The notion of free banking is a "myth" that may ultimately encourage the mis-selling of financial products, Bank of England executive director Andrew Bailey has said.
Bailey, the favourite to be named chief executive of the Prudential Regulatory Authority, said too many consumers pay for banking services in a way that is difficult to link back to the products they have been sold.
This can also leave banks unclear as to the costs of their products and services, he said.
"Reform of retail banking in this country cannot move ahead unless we tackle the issue of free in-credit banking, and have a much better sense of what we are paying for and how we are paying," Bailey told the Westminster Business Forum.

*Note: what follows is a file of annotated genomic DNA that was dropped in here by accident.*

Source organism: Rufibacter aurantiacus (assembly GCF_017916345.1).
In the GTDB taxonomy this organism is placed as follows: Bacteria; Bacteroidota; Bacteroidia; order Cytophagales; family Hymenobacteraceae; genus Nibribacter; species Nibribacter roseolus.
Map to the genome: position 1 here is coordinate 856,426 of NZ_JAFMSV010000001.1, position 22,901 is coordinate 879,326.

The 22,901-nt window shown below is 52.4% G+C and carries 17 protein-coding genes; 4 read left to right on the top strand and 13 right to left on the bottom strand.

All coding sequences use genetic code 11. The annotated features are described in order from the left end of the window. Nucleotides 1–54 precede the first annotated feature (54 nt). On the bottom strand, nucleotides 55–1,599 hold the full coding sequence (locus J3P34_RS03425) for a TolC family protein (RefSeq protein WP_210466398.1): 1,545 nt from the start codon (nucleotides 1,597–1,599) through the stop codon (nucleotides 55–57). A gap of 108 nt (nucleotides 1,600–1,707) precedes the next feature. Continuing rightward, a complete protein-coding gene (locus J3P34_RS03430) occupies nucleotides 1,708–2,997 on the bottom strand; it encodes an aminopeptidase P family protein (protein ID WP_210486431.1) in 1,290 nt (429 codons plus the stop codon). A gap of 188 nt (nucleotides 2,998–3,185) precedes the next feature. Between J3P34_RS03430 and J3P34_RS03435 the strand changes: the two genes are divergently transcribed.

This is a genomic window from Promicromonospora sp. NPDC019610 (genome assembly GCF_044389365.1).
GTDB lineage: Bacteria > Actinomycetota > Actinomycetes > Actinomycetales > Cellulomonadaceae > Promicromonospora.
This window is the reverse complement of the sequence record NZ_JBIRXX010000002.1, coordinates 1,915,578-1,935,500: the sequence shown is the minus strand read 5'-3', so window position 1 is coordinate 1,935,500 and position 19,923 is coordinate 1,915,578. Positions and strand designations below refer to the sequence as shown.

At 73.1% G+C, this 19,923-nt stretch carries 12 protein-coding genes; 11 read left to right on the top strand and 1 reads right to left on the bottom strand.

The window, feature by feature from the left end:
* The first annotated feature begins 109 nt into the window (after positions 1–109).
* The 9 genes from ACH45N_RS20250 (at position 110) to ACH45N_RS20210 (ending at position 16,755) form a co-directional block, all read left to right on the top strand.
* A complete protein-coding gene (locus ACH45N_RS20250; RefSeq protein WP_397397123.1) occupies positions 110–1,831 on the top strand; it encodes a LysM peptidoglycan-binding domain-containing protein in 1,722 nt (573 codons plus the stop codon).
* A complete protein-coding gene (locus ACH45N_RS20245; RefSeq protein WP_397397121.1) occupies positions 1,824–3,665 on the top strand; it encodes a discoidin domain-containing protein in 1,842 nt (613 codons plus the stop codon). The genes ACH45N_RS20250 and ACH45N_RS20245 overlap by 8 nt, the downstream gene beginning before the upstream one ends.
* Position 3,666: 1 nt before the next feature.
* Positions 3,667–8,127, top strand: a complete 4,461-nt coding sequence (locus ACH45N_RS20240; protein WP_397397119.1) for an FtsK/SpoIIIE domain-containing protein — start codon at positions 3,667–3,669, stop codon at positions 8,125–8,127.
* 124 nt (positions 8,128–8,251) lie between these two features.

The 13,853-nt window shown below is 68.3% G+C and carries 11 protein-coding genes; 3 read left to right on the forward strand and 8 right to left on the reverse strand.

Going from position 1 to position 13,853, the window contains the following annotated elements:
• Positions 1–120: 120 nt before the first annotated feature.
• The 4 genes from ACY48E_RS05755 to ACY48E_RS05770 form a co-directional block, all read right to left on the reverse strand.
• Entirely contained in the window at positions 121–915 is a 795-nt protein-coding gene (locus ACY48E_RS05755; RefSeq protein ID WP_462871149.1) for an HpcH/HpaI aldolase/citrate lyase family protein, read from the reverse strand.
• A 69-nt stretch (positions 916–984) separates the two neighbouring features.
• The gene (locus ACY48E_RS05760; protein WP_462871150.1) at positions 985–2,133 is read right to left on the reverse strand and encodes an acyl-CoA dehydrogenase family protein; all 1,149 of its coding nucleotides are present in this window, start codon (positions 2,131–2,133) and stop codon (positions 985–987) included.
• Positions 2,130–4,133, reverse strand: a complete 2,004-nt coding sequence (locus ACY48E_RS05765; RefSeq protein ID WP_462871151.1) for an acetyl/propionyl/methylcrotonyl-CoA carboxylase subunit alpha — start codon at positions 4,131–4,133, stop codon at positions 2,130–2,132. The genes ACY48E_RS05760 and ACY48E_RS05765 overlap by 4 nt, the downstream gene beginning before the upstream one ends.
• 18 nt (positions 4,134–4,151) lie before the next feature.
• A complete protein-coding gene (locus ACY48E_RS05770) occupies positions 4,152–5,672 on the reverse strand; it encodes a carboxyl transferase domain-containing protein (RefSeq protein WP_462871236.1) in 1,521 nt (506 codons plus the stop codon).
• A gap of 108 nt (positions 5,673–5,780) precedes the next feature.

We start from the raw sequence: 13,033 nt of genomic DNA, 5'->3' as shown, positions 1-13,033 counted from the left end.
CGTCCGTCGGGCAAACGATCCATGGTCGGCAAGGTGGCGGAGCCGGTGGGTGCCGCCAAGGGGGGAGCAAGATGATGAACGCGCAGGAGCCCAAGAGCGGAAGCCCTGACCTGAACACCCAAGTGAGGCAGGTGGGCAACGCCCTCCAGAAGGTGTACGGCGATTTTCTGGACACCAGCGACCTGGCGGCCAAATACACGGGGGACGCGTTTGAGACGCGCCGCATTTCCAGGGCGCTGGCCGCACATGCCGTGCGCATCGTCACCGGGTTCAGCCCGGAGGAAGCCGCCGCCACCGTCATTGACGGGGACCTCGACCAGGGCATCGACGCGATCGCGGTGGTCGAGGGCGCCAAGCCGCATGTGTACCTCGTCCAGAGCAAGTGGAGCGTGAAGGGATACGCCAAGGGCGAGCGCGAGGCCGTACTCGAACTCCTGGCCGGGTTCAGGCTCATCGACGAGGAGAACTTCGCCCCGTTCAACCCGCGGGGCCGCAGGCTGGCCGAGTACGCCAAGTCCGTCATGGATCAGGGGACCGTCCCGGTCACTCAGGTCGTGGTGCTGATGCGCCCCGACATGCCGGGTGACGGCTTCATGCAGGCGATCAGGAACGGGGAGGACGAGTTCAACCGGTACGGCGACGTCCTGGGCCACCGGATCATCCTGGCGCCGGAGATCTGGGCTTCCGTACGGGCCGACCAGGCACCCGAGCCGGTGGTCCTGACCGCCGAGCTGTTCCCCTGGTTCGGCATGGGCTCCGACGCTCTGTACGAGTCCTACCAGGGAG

"[Free banking] is a myth because nothing in life is free; rather, it means that we pay for our banking services in ways that are hard to link to the costs of the products we receive. This can distort the supply of banking services.
"The dangers include that the pricing of banking to consumers varies too much depending on the services they use.
"I also worry that the banks may not properly understand the costs of products and services they supply. And that this unclear picture may have encouraged the mis-selling that is now causing so much trouble."
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